SAN FRANCISCO, June 25 (Reuters) – Microsoft (MSFT.O) said on Friday that an attacker gained access to one of its customer service agents, then used information from that person to initiate attempts of hacking against customers.
The company said it found the compromise when responding to hacks from a team it identifies as responsible for previous major breaches at SolarWinds (SWI.N) and Microsoft.
Microsoft said it warned affected customers. A copy of a warning seen by Reuters said the attacker belonged to the group Microsoft calls Nobelium and had access to it during the second half of May.
“A sophisticated actor associated with the nation-state that Microsoft identifies as NOBELLIUM has accessed Microsoft customer support tools to review information regarding your Microsoft service subscriptions,” the warning reads in part. The US government has publicly attributed the previous attacks to the Russian government, which denies any involvement.
When Reuters asked about the warning, Microsoft publicly announced the violation.
After commenting on a larger phishing campaign that it said compromised a small number of entities, Microsoft said it also discovered the breach of its own agent, who it said had limited powers.
The agent could see billing details and services customers are paying for, among other things.
“The actor has used this information in some instances to launch very targeted attacks as part of their larger campaign,” Microsoft said.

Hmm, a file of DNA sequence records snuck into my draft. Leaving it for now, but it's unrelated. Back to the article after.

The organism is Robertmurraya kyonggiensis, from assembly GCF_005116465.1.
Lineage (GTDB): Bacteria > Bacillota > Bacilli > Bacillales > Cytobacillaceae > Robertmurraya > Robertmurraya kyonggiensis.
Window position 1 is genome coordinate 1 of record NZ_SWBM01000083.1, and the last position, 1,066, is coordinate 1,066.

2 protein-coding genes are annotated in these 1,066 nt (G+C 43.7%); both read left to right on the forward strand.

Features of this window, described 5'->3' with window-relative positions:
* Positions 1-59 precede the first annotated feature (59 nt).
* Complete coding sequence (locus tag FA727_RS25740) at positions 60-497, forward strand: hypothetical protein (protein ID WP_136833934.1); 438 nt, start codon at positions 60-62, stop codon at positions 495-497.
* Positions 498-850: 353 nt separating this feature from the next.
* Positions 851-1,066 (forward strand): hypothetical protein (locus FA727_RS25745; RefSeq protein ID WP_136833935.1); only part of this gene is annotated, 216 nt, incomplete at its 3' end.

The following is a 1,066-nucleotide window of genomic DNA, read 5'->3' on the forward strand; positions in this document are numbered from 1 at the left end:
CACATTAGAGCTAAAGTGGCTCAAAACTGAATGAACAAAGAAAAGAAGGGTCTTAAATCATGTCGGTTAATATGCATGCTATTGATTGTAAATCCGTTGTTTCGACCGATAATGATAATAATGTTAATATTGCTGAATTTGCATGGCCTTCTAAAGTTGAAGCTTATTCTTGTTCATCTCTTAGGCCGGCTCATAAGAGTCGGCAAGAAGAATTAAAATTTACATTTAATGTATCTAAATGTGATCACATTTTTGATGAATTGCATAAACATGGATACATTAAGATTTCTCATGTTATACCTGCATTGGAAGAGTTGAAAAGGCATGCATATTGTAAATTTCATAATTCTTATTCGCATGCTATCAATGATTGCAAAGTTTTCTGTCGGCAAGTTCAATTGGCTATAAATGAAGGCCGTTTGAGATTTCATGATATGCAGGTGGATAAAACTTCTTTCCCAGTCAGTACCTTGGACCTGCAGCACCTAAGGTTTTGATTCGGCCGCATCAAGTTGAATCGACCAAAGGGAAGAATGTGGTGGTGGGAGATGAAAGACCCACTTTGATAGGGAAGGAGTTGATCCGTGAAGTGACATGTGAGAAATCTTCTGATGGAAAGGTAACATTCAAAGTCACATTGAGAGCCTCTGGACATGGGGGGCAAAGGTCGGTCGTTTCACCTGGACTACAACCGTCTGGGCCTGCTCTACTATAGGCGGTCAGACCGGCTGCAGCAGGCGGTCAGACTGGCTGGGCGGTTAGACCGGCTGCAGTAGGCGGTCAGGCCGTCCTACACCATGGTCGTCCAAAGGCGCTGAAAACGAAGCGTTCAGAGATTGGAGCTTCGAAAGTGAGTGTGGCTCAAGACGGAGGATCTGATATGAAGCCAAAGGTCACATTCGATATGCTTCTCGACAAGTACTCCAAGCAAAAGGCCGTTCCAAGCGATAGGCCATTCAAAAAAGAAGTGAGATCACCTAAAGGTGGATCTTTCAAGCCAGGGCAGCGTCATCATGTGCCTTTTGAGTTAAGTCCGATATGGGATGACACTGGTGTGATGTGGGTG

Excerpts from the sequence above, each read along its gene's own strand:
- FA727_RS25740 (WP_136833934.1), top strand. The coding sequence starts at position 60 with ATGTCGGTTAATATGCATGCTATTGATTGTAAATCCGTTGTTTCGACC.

Microsoft has warned affected customers to be careful with communications with their billing contacts and to consider changing those usernames and email addresses, as well as prohibiting old usernames from signing in.
Microsoft said it was aware of three entities that had been compromised in the phishing campaign.
He did not immediately say if there were any among those whose data was viewed through the support agent, or if the agent had been fooled by the larger campaign.
Microsoft did not say whether the agent was with a subcontractor or a direct employee.
A spokesperson said the latest breach by the threatening actor was not part of Nobelium’s previous successful attack on Microsoft, in which he obtained source code.
In the SolarWinds attack, the group changed that company’s code to access SolarWinds customers, including nine US federal agencies.
Among customers of SolarWinds et al., Attackers also took advantage of weaknesses in Microsoft program configuration, according to the Department of Homeland Security.
Microsoft later said the group had compromised its own employee accounts and taken software instructions governing how Microsoft verifies user identities.
DHS’s cybersecurity and infrastructure security agency did not respond to a request for comment.
Reporting by Peter Henderson Editing by Chris Reese
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